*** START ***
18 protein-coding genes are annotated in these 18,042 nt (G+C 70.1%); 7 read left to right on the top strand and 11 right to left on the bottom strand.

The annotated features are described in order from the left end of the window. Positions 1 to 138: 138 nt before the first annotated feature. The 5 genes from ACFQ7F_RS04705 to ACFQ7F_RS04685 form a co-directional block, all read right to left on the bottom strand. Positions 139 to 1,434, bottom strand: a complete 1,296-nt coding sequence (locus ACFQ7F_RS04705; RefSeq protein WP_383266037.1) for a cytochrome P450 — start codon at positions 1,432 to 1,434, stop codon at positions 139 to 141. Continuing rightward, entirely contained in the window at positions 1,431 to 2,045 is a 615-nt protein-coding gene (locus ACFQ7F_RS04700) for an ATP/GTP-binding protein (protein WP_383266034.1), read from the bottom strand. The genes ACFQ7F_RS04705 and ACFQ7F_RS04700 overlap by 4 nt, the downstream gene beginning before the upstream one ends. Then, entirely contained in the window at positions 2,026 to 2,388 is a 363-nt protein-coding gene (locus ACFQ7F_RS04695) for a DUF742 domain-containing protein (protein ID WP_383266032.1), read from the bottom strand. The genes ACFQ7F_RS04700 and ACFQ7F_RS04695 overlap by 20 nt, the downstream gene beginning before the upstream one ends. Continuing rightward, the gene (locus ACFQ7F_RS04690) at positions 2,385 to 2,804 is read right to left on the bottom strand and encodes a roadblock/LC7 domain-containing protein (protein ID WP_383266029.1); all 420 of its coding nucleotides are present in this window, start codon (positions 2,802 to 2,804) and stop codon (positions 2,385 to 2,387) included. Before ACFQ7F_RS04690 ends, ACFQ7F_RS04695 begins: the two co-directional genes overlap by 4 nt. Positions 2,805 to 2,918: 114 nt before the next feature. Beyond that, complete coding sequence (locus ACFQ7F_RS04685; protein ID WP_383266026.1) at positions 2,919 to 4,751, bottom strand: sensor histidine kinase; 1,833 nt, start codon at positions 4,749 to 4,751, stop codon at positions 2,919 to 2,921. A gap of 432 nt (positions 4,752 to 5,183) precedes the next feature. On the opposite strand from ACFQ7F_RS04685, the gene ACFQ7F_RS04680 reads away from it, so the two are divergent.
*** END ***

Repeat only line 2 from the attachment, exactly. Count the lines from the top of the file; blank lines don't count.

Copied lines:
The annotated features are described in order from the left end of the window. Positions 1 to 138: 138 nt before the first annotated feature. The 5 genes from ACFQ7F_RS04705 to ACFQ7F_RS04685 form a co-directional block, all read right to left on the bottom strand. Positions 139 to 1,434, bottom strand: a complete 1,296-nt coding sequence (locus ACFQ7F_RS04705; RefSeq protein WP_383266037.1) for a cytochrome P450 — start codon at positions 1,432 to 1,434, stop codon at positions 139 to 141. Continuing rightward, entirely contained in the window at positions 1,431 to 2,045 is a 615-nt protein-coding gene (locus ACFQ7F_RS04700) for an ATP/GTP-binding protein (protein WP_383266034.1), read from the bottom strand. The genes ACFQ7F_RS04705 and ACFQ7F_RS04700 overlap by 4 nt, the downstream gene beginning before the upstream one ends. Then, entirely contained in the window at positions 2,026 to 2,388 is a 363-nt protein-coding gene (locus ACFQ7F_RS04695) for a DUF742 domain-containing protein (protein ID WP_383266032.1), read from the bottom strand. The genes ACFQ7F_RS04700 and ACFQ7F_RS04695 overlap by 20 nt, the downstream gene beginning before the upstream one ends. Continuing rightward, the gene (locus ACFQ7F_RS04690) at positions 2,385 to 2,804 is read right to left on the bottom strand and encodes a roadblock/LC7 domain-containing protein (protein ID WP_383266029.1); all 420 of its coding nucleotides are present in this window, start codon (positions 2,802 to 2,804) and stop codon (positions 2,385 to 2,387) included. Before ACFQ7F_RS04690 ends, ACFQ7F_RS04695 begins: the two co-directional genes overlap by 4 nt. Positions 2,805 to 2,918: 114 nt before the next feature. Beyond that, complete coding sequence (locus ACFQ7F_RS04685; protein ID WP_383266026.1) at positions 2,919 to 4,751, bottom strand: sensor histidine kinase; 1,833 nt, start codon at positions 4,749 to 4,751, stop codon at positions 2,919 to 2,921. A gap of 432 nt (positions 4,752 to 5,183) precedes the next feature. On the opposite strand from ACFQ7F_RS04685, the gene ACFQ7F_RS04680 reads away from it, so the two are divergent.